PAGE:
New Muscular Dystrophy Drug Costs $89K Per Year
A groundbreaking drug to treat muscular dystrophy will hit U.S. markets this year, but it comes with a staggering price tag.
Fox News that reported that the U.S. Food and Drug Administration officially approved the drug this month made by Marathon Pharmaceuticals LLC. The corticosteroid, marketed as deflazacort, isn’t a cure for muscular dystrophy but has been shown to increase muscle strength. It’s designed to treat a specific form of the condition that affects 12,000 American boys, most of whom will die in their 20s and 30s.
The cost? $89,000 per year.
The price set by Marathon, based in Northbrook, Ill., is 50 to 70 times what most U.S. patients now pay to buy deflazacort from an online pharmacy in the United Kingdom, according to advocates for patients with Duchenne muscular dystrophy.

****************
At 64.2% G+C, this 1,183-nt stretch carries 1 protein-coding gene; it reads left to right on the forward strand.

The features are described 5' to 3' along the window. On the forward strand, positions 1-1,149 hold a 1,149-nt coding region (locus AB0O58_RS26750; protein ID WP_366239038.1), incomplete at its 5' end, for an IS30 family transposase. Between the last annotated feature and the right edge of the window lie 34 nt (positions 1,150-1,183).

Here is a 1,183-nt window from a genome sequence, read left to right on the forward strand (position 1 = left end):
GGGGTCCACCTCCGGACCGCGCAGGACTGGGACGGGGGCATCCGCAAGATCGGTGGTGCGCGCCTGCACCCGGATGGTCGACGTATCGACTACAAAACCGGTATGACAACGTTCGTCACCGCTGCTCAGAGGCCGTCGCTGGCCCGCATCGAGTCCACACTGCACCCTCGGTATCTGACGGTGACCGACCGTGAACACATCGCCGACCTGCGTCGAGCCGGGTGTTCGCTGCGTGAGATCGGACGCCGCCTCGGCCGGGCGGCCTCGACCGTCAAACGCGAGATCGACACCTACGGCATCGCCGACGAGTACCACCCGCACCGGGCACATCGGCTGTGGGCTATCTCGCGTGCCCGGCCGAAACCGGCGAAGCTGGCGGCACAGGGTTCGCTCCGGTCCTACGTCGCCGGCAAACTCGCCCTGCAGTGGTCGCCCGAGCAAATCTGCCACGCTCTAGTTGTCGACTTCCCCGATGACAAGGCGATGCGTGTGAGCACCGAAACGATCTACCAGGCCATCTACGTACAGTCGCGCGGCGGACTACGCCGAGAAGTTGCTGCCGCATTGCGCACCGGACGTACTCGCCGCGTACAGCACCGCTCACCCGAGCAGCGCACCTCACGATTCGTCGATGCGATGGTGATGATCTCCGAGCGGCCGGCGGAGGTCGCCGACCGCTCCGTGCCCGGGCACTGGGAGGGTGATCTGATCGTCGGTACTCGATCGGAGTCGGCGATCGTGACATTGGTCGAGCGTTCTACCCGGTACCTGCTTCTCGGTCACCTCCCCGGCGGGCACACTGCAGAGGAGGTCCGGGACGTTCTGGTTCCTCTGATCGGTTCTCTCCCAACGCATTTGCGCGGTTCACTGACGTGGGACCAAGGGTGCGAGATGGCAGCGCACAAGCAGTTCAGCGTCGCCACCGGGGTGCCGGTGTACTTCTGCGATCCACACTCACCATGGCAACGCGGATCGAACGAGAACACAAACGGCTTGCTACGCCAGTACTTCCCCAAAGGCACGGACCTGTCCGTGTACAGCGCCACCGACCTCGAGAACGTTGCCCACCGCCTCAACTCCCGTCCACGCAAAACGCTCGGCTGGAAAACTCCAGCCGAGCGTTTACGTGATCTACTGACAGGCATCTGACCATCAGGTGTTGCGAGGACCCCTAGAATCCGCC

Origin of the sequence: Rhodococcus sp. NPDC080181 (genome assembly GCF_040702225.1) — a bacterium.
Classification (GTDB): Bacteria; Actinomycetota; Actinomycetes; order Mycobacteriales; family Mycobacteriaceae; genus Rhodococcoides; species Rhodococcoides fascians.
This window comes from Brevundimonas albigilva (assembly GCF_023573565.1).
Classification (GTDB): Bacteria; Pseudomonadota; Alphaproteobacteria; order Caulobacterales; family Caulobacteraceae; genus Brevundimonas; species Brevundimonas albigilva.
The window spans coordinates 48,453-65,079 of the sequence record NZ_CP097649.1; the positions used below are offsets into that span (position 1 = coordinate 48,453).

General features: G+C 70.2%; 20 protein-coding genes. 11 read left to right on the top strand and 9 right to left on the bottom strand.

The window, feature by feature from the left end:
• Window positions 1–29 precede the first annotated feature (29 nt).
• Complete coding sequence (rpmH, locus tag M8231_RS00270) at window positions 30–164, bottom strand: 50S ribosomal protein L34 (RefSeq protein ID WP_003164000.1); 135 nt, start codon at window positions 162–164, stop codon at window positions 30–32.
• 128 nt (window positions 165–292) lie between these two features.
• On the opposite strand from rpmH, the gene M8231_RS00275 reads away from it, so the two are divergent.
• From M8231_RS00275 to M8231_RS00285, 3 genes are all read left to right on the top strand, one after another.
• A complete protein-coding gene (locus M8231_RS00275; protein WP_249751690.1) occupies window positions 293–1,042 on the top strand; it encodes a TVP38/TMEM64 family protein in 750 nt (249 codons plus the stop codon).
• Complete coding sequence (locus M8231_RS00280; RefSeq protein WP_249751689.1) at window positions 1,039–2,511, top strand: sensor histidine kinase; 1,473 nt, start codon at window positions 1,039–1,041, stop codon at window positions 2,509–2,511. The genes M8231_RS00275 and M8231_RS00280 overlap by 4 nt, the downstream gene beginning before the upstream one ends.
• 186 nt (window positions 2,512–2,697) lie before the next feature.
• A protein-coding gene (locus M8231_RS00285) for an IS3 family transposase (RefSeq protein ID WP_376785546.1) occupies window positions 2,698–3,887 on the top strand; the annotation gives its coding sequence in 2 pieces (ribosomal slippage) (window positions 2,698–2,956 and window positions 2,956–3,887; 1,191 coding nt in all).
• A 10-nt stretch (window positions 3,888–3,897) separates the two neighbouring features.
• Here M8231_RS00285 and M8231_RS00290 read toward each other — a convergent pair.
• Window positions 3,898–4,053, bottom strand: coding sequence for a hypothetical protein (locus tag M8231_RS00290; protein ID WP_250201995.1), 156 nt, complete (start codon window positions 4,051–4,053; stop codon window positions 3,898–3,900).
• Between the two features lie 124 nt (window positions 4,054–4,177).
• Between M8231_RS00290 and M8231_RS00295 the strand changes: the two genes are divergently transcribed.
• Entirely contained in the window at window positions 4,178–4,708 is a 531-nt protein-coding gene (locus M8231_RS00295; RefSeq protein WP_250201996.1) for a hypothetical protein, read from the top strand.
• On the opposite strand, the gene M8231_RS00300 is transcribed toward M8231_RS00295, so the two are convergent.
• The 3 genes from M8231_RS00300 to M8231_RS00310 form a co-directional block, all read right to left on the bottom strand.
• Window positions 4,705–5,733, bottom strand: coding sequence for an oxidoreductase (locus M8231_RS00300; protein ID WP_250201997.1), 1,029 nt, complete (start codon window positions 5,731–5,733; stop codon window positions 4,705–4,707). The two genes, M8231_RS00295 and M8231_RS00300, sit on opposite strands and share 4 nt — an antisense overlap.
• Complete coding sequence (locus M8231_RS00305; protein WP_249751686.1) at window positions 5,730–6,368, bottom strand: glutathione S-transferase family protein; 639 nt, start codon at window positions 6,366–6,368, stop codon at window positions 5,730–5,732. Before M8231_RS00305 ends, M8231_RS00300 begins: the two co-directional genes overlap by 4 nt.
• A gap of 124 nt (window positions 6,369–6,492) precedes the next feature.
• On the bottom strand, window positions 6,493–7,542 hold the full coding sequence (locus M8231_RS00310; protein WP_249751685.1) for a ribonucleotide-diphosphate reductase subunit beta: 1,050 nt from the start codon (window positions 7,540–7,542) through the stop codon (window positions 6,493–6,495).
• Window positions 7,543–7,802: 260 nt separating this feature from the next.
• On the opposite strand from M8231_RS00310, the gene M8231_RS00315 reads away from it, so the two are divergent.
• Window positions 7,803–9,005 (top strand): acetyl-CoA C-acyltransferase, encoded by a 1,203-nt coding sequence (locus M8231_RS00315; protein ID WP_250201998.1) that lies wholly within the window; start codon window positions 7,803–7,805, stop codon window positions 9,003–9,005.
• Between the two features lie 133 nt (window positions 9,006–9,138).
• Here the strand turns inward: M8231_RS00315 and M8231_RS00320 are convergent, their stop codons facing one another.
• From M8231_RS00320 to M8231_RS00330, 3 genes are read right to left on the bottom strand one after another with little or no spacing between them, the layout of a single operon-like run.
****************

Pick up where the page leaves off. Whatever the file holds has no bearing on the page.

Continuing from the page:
This isn’t the first time outrageous prices have been implemented for life-saving drugs. Pharmaceutical company Biogen developed Spinraza, the first drug to treat a rare spinal disorder called spinal muscular atrophy (SMA), will cost patients a whopping $750,000 in the first year of treatment. The price drops after that — to a mere $375,000 a year for subsequent years.
The drug company argues the first year is so expensive because it requires six treatments. The medication was approved by the FDA in December, and praised by the Muscular Dystrophy Association and Cure SMA as the first and only approved treatment for SMA.